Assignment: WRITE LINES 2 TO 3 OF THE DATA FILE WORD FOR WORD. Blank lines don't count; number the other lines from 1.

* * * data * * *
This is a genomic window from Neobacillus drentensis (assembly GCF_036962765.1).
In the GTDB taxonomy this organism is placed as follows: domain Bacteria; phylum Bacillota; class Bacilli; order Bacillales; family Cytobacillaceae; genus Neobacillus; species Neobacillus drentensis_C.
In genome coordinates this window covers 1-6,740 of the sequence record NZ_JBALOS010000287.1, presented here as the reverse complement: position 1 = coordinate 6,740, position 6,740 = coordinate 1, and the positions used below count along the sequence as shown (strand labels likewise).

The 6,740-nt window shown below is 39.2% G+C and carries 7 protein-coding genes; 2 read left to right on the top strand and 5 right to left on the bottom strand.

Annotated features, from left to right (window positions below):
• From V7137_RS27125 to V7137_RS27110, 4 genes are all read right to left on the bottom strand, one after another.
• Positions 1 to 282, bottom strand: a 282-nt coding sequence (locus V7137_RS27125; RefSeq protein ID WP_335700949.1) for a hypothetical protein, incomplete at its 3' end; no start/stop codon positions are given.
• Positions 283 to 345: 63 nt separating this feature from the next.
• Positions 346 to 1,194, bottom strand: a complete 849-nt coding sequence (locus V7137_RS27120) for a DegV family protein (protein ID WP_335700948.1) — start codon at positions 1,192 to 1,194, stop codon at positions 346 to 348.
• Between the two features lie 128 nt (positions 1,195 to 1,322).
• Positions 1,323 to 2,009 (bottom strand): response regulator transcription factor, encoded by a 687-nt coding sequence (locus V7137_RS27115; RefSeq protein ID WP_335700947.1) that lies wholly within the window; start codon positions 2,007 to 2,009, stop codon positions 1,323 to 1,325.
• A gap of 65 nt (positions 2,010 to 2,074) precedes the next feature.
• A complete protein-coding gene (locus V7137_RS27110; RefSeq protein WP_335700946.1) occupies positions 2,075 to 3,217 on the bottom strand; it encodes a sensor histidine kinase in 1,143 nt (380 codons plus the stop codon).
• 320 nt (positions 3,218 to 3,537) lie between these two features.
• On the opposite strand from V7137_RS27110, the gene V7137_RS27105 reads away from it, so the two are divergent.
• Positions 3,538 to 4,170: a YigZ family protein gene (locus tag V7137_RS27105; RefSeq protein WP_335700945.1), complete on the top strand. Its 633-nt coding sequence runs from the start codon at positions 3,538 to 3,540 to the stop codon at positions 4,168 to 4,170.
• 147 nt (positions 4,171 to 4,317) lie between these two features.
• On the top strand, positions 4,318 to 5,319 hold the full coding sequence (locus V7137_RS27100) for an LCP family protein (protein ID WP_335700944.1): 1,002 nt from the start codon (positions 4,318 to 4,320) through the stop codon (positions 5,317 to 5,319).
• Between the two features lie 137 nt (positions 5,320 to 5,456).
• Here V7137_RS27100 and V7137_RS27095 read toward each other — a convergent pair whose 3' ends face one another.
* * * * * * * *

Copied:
In the GTDB taxonomy this organism is placed as follows: domain Bacteria; phylum Bacillota; class Bacilli; order Bacillales; family Cytobacillaceae; genus Neobacillus; species Neobacillus drentensis_C.
In genome coordinates this window covers 1-6,740 of the sequence record NZ_JBALOS010000287.1, presented here as the reverse complement: position 1 = coordinate 6,740, position 6,740 = coordinate 1, and the positions used below count along the sequence as shown (strand labels likewise).